For too long, Brenda Thacker watched loved ones and friends struggle with addiction and substance abuse, only to be shunned by society and written off as weak-minded and criminal.

Sparked by various fundraisers and outreach efforts for everything from cancer to hurricane relief to food collections, she and a friend, Tori Peters, organized a community event that sought to raise awareness about the nature of substance abuse and to provide money for treatment and programs.

The result is the 10th annual Walk Against Addiction, scheduled for Saturday, Sept. 21, at the First Flight school complex in Kill Devil Hills. Activities begin at 8 a.m. with a 5K run, and participants will walk from First Flight High School through the parking lots of the middle school and elementary school. A raffle will be held with prizes donated by local merchants, and free hot dogs and hamburgers will be provided. Local vendors and educators will be in attendance.

“We started the walk to shatter the stigma of the disease and addiction,” Thacker said. “I have always wanted to help those who were sick with this disease, because they’re basically good people.”

The keynote speaker at this year’s event is Tim Ryan, a nationally known substance abuse recovery advocate and himself a recovering addict who lost a son to a drug overdose. He is the founder and executive director of the A Man In Recovery Foundation and author of the book “From Dope to Hope.” He starred in the A&E network documentary “Dope Man” that aired in 2017 and has appeared in dozens of news outlets.

“A lot of people don’t want to address addiction as a health issue. They view it as a moral failing,” said Amanda Daniels, a former Wanchese resident and recovering addict who wrote a book, “Addict Chick: Sex, Drugs & Rock ‘N Roll,” about her experiences. She and Thacker became friends through their efforts, and she spoke at last year’s walk. “Until it happens to you or affects your family, you don’t understand the problem, and even then, it’s still stigmatized. If people don’t think it can happen to them or their family, they’re kidding themselves.”

The initial Walk Against Addiction 10 years ago attracted about 80 participants and just a handful of sponsors and contributors, Thacker said. Sponsorships and donations have increased, she said, and last year’s event drew about 140 participants. She said that the walk earns between $5,000-$7,500 annually.

Money raised by the walk funds education programs about addiction and assistance for those who need help. Thacker said donations and money raised might pay for a bus ticket to a rehab facility or rent at an addiction center or halfway house.

“It raises awareness,” Peters said of the walk, “and educates people to break the silence of some loved one or a friend, where we can openly come together and maybe change one life at a time.”

Increase in opioid use and opioid-related addiction have helped to ease the stigma and to shift the conversation from a law enforcement issue to a public health problem. Opioid-related overdose deaths skyrocketed from 8,000 in 1999 to 47,600 in 2017, according to the Centers for Disease Control. Deaths more than doubled just since 2011.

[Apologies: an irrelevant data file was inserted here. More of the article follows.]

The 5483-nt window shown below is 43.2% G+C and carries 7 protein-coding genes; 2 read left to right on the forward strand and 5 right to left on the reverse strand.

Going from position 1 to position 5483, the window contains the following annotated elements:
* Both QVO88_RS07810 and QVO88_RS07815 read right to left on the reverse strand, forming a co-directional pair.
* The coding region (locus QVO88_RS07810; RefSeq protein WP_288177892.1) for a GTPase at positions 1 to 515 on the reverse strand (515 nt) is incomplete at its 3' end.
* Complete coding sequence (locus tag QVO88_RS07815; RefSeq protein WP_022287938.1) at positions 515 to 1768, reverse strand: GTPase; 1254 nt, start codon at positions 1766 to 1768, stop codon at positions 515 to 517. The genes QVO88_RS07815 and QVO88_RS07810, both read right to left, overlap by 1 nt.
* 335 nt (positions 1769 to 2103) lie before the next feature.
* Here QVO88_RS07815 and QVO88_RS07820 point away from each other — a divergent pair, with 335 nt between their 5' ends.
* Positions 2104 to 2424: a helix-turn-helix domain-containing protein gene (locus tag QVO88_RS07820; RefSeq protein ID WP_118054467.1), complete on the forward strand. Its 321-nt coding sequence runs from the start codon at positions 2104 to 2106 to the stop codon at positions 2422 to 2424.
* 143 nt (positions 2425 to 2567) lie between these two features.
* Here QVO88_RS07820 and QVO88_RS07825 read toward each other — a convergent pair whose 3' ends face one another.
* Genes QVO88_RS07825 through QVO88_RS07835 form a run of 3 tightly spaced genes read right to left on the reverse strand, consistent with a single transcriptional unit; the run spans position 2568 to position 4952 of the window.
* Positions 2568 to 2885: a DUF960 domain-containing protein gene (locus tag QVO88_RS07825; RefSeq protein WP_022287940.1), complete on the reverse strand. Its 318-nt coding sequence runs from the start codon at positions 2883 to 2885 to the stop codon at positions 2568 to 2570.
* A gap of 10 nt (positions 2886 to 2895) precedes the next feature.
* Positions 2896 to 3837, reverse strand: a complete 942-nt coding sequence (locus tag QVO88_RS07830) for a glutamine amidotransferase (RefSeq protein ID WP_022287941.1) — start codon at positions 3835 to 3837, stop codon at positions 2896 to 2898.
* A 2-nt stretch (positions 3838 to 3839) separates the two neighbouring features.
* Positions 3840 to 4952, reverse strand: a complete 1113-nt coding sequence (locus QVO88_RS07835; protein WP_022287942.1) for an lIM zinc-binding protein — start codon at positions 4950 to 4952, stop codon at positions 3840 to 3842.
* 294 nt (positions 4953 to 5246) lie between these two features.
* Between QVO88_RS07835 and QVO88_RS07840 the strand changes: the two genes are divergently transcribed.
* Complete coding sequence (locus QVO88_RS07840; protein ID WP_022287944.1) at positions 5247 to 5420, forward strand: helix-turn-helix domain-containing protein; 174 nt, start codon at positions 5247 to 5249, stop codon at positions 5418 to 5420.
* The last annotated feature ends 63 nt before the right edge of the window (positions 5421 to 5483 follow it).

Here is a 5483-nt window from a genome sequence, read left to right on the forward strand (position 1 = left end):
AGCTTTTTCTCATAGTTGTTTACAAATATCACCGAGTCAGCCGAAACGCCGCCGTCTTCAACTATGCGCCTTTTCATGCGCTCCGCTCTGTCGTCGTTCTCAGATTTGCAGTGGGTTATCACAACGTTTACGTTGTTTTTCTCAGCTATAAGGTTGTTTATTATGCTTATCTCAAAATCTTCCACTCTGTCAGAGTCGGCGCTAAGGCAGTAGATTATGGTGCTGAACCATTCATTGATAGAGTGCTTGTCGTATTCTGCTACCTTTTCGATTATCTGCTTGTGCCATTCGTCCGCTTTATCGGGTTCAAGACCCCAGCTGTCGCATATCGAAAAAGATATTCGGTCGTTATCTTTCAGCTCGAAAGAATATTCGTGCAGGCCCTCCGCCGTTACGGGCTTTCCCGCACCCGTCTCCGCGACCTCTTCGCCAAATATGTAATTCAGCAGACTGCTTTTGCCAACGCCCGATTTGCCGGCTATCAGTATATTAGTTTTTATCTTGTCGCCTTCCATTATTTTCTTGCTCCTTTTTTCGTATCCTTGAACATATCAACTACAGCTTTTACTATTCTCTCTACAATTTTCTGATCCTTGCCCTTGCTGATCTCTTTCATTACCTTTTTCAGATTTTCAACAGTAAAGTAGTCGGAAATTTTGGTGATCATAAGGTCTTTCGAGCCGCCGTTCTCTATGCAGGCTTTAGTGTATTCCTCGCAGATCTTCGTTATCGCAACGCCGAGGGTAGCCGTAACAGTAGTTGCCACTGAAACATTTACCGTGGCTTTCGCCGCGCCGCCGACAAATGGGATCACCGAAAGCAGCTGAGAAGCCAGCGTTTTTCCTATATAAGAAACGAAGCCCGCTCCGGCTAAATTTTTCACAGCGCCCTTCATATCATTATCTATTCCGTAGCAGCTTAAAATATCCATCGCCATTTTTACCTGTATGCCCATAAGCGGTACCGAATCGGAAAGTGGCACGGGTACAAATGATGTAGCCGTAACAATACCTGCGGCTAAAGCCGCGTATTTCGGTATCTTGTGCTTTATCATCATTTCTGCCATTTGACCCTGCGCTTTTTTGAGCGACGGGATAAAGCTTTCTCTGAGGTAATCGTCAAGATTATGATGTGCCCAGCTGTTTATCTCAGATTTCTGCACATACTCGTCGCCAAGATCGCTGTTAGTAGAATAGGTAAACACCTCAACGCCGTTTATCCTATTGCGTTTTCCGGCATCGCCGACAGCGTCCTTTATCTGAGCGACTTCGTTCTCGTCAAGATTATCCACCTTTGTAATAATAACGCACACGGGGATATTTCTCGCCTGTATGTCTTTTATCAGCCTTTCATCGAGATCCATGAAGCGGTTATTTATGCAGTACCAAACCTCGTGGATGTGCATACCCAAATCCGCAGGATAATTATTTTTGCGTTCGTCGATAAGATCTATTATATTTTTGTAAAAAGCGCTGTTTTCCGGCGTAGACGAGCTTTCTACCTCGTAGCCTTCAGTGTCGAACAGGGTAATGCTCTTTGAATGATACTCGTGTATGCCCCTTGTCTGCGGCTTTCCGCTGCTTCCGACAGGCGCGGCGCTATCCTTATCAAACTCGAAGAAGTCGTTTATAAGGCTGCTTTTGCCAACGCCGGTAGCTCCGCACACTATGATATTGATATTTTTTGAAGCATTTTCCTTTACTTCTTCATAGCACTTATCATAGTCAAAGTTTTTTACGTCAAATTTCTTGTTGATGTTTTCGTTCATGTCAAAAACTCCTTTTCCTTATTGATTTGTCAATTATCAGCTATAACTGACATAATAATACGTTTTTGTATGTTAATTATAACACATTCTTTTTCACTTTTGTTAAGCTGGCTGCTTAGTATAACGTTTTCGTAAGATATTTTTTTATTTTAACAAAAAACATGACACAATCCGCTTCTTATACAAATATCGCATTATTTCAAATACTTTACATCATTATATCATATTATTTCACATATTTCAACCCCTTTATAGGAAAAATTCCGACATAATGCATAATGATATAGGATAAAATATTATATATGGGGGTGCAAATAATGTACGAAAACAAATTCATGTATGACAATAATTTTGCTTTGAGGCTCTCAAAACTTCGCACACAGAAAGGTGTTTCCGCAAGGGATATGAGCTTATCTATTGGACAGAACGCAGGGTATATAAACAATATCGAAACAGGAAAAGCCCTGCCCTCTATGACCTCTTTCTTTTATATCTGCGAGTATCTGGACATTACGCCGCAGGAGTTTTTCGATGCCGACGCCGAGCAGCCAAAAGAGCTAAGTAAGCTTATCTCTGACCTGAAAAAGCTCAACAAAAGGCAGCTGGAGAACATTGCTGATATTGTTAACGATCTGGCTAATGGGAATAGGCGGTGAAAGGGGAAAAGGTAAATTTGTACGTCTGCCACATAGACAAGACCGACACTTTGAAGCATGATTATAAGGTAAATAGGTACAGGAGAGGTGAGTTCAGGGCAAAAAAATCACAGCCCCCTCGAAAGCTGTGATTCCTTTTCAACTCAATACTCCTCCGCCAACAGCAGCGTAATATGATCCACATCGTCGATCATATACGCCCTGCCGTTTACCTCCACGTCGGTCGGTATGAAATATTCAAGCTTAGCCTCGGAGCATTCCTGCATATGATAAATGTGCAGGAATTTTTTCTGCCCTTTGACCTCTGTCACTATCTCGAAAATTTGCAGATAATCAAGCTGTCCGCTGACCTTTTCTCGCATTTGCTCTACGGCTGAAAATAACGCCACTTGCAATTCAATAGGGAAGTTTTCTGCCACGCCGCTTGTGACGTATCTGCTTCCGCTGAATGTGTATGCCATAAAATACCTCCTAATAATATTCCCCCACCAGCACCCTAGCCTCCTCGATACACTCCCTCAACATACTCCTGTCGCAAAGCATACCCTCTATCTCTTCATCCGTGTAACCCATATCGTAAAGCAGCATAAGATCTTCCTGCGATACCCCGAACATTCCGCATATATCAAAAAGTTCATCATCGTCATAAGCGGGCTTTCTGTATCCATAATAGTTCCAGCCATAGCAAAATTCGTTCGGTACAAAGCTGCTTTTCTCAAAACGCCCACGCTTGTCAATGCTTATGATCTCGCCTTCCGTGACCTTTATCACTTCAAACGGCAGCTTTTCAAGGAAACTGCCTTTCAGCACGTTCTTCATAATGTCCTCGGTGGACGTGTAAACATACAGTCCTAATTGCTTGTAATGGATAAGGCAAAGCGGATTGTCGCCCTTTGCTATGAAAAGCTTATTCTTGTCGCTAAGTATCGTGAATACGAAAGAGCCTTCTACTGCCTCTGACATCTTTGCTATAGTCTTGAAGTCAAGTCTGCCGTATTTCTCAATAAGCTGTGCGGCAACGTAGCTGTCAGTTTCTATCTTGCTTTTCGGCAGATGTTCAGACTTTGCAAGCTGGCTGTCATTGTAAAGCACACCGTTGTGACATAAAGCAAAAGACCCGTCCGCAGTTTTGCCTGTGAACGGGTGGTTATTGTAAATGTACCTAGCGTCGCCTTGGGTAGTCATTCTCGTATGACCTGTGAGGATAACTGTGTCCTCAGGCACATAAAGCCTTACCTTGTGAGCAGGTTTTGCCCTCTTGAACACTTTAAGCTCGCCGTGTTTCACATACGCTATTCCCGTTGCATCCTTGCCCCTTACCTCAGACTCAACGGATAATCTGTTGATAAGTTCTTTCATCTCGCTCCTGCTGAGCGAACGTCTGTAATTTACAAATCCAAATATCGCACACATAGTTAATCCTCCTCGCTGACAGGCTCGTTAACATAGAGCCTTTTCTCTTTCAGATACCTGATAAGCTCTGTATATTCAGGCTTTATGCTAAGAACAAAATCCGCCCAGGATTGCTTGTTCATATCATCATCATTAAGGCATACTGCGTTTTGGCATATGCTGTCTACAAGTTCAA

The National Institute on Drug Abuse estimated that 20.7 million Americans age 12 or older needed treatment for substance abuse in 2017, but only four million people received treatment. The NIDA also reported that genetics alone account for 40-60 percent of the risk for addiction, and that environmental factors contribute, such as a chaotic, abusive home life, parents’ drug and alcohol use and attitudes, peer pressure, and poor academic achievement.

A report by the National Institute of Health (NIH) said that approximately half of state and federal prisoners meet the criteria for drug abuse and dependence, but that less than 20 percent of them receive treatment. The NIDA also estimated that drug addiction costs American society more than $740 billion annually, in lost workplace production, health-care expenses and crime-related costs.

Thacker, 64, is a self-employed bookkeeper and accountant who transplanted to the Outer Banks with her family 30 years ago. Her father was an alcoholic, and family members dealt with substance abuse through the years. Though the annual addiction walk is her most visible undertaking, she is tireless in support of counseling and recovery.

She works part-time as Programs Director at the Dare County Detention Center, where she estimated that 80 percent of detainees are there for drug-related offenses. She arranges for counselors and teachers to come in and provide guidance about recovery, sobriety, and anger management. She also helps steer detainees to rehab facilities where necessary.

Thacker and Peters understand that eliminating drug dependency and the accompanying pain and suffering in our society is unlikely. They aim to open paths for discussion and treatment, and to persuade health care professionals to be less reliant on drugs. Addicts should be treated as people, they say, not as failures or criminals.

“As far as we have to go,” Thacker said, “we’ve come a long way.”

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